Carlsbad Caverns National Park: Walnut Canyon Desert Drive

Rattlesnake Canyon

After saying goodbye to our friends on Sunday morning, November 18, Sean, Phil, Adam, Sylvan, and I piled into the car and drove back over to Carlsbad Caverns National Park. We wanted to do some exploring aboveground along the 9.5-mile Walnut Canyon Desert Drive.

Aboveground, Carlsbad Caverns National Park is 46,766 acres of the low, northeastern portion of the Guadalupe Mountains. Here, the ridges are low enough that they lack the more heavily wooded zones of the southern edge of the range. The ridges and canyons exhibit more typical plant communities of the Chihuahuan Desert.

On the way, we stopped at the post office in Whites City to drop off our postcards.

We took our time and stopped at all of the informational pullouts. The best of these boasted a short trail to a protected, north-facing overhang in the wall of Walnut Canyon that was apparently used by Native Americans for centuries, although exactly when it was used is unclear.

The path to the overhang had interpretive signage about how native peoples, ending with the Mescalero Apache, may have used the various desert plants.

Walnut Canyon

Algerita

Juniper

Along the path was a pool, a semi-permanent water source for wildlife.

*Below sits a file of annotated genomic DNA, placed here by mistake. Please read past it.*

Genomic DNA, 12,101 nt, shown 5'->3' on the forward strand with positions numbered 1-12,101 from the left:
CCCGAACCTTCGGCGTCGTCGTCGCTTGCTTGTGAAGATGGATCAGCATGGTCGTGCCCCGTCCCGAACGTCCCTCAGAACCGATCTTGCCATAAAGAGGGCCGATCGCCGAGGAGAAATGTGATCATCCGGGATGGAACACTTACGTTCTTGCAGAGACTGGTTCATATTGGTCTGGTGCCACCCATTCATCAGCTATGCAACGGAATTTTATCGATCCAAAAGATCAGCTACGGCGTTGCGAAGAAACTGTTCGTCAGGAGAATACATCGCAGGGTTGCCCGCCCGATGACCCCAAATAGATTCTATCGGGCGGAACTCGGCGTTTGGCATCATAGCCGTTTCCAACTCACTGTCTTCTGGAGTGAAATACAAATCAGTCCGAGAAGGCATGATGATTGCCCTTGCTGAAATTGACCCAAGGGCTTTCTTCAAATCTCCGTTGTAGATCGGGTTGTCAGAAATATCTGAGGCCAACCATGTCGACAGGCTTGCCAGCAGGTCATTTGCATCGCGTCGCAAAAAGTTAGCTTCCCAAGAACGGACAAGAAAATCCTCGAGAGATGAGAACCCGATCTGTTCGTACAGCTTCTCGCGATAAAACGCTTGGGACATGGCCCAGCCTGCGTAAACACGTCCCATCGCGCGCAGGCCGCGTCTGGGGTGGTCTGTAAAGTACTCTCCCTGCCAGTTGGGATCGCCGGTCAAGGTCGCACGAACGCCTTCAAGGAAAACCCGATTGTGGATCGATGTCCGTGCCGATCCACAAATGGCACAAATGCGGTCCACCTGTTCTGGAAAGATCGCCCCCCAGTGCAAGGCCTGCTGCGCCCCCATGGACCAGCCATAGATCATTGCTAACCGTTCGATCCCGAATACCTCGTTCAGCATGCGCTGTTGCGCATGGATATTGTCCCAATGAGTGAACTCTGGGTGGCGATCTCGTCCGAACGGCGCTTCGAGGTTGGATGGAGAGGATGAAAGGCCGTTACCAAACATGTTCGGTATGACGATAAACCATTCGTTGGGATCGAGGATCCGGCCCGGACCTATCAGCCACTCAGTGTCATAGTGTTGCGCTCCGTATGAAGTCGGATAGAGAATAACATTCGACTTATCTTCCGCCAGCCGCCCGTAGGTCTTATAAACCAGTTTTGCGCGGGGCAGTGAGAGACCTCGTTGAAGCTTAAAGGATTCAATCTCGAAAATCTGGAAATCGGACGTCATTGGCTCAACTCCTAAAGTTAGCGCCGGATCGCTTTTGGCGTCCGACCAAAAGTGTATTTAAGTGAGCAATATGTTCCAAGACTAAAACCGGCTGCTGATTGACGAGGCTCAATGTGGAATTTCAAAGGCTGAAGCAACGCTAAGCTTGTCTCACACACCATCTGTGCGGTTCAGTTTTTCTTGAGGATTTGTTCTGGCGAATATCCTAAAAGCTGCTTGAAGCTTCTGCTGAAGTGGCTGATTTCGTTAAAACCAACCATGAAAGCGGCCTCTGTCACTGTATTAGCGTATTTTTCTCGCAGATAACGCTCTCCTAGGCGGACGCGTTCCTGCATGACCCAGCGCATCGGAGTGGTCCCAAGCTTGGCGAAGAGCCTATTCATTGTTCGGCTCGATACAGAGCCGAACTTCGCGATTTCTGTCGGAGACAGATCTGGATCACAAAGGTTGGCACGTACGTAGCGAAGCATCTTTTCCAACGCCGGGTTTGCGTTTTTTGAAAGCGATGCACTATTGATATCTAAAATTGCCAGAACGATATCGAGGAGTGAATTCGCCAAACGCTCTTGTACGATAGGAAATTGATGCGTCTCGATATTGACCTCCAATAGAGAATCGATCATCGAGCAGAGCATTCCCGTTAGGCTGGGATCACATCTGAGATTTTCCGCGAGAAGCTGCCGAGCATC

Texas Walnut

While Phil and Sylvan dozed in the car, Adam, Sean, and I explored the shelter.

The ceiling held evidence of char and smoke from fires.

And there was evidence of other prehistoric human impact in the shelter.

We returned to the car.

The road rose out of Walnut Canyon toward the visitor center on top of the Guadalupe escarpment. We stopped at the pullout for a short trail (some five-hundred feet only) to Walnut Canyon Vista.

Image: Sean M. Santos

Catclaw Acacia

Phil and Sylvan continued their naps.

Walnut Canyon Vista

Walnut Canyon Vista

Walnut Canyon Vista

It was about a quarter to twelve when we turned off the paved road to the visitor center to head out on the one-way groomed dirt road of the scenic drive. We didn’t have the guide brochure, so Sean tried to find it online, as he had with the Permian Reef Geology Trail, but he couldn’t. What he did find, though, was a hilarious one-star TripAdvisor review of the drive. Sean did a dramatic reading:

An hour of hell!

This was a rutted, poorly maintained road that would never end. You truly could not go more than 15 mi. per hour and in places even less. Feared bottoming out my car. There was nothing of interest along it or that you hadn’t seen driving through the deserts of N.M. It said it was 9 miles I believe but it took us at least 45 min. to drive through it and we were laughing so hard about how ridiculous it was that that was the only thing that made us be able to tolerate the hour or so it took.

It was a thickly overcast day with low visibility. It made the view down onto the dessert from the escarpment very mysterious.

One thing we noticed in the gently rolling slopes was the flow of the striations in the rock tracing the topography in a very tactile way.